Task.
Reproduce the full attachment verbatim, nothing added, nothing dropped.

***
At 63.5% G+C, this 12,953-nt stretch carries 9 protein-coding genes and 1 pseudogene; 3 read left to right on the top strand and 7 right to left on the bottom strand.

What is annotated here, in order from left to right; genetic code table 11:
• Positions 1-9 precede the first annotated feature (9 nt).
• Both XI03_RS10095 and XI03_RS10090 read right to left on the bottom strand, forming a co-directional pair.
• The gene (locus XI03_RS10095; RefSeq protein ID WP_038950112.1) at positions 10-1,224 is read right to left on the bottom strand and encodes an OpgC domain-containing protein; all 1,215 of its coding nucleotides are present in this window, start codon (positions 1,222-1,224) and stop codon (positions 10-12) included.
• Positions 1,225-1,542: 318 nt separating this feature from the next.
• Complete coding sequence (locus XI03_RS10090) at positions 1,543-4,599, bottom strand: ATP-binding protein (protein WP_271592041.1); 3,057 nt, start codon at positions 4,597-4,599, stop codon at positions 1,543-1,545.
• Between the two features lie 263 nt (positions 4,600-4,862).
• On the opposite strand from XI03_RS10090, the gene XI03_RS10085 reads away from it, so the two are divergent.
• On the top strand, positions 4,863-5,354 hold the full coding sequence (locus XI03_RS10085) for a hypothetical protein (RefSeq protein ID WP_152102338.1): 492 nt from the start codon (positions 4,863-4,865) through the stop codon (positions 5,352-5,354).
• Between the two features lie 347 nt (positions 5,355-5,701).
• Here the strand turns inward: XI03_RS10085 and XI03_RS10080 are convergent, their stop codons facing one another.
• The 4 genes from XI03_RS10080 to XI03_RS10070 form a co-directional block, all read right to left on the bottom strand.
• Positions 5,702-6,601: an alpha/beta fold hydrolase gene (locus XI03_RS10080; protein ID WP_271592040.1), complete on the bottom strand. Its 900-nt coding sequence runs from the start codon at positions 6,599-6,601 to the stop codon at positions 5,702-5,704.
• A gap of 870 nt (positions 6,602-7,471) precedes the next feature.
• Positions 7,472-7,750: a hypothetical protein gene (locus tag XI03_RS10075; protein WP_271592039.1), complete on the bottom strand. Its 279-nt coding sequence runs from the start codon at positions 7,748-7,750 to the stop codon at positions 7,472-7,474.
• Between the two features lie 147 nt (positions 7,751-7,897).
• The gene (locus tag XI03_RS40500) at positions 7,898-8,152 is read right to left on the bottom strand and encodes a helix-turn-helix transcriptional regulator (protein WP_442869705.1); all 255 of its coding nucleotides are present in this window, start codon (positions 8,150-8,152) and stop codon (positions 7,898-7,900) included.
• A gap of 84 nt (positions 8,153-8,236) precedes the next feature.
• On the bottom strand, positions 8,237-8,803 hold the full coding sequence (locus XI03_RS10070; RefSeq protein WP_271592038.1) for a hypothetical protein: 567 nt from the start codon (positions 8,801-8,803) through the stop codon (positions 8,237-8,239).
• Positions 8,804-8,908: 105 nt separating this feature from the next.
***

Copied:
At 63.5% G+C, this 12,953-nt stretch carries 9 protein-coding genes and 1 pseudogene; 3 read left to right on the top strand and 7 right to left on the bottom strand.

What is annotated here, in order from left to right; genetic code table 11:
• Positions 1-9 precede the first annotated feature (9 nt).
• Both XI03_RS10095 and XI03_RS10090 read right to left on the bottom strand, forming a co-directional pair.
• The gene (locus XI03_RS10095; RefSeq protein ID WP_038950112.1) at positions 10-1,224 is read right to left on the bottom strand and encodes an OpgC domain-containing protein; all 1,215 of its coding nucleotides are present in this window, start codon (positions 1,222-1,224) and stop codon (positions 10-12) included.
• Positions 1,225-1,542: 318 nt separating this feature from the next.
• Complete coding sequence (locus XI03_RS10090) at positions 1,543-4,599, bottom strand: ATP-binding protein (protein WP_271592041.1); 3,057 nt, start codon at positions 4,597-4,599, stop codon at positions 1,543-1,545.
• Between the two features lie 263 nt (positions 4,600-4,862).
• On the opposite strand from XI03_RS10090, the gene XI03_RS10085 reads away from it, so the two are divergent.
• On the top strand, positions 4,863-5,354 hold the full coding sequence (locus XI03_RS10085) for a hypothetical protein (RefSeq protein ID WP_152102338.1): 492 nt from the start codon (positions 4,863-4,865) through the stop codon (positions 5,352-5,354).
• Between the two features lie 347 nt (positions 5,355-5,701).
• Here the strand turns inward: XI03_RS10085 and XI03_RS10080 are convergent, their stop codons facing one another.
• The 4 genes from XI03_RS10080 to XI03_RS10070 form a co-directional block, all read right to left on the bottom strand.
• Positions 5,702-6,601: an alpha/beta fold hydrolase gene (locus XI03_RS10080; protein ID WP_271592040.1), complete on the bottom strand. Its 900-nt coding sequence runs from the start codon at positions 6,599-6,601 to the stop codon at positions 5,702-5,704.
• A gap of 870 nt (positions 6,602-7,471) precedes the next feature.
• Positions 7,472-7,750: a hypothetical protein gene (locus tag XI03_RS10075; protein WP_271592039.1), complete on the bottom strand. Its 279-nt coding sequence runs from the start codon at positions 7,748-7,750 to the stop codon at positions 7,472-7,474.
• Between the two features lie 147 nt (positions 7,751-7,897).
• The gene (locus tag XI03_RS40500) at positions 7,898-8,152 is read right to left on the bottom strand and encodes a helix-turn-helix transcriptional regulator (protein WP_442869705.1); all 255 of its coding nucleotides are present in this window, start codon (positions 8,150-8,152) and stop codon (positions 7,898-7,900) included.
• A gap of 84 nt (positions 8,153-8,236) precedes the next feature.
• On the bottom strand, positions 8,237-8,803 hold the full coding sequence (locus XI03_RS10070; RefSeq protein WP_271592038.1) for a hypothetical protein: 567 nt from the start codon (positions 8,801-8,803) through the stop codon (positions 8,237-8,239).
• Positions 8,804-8,908: 105 nt separating this feature from the next.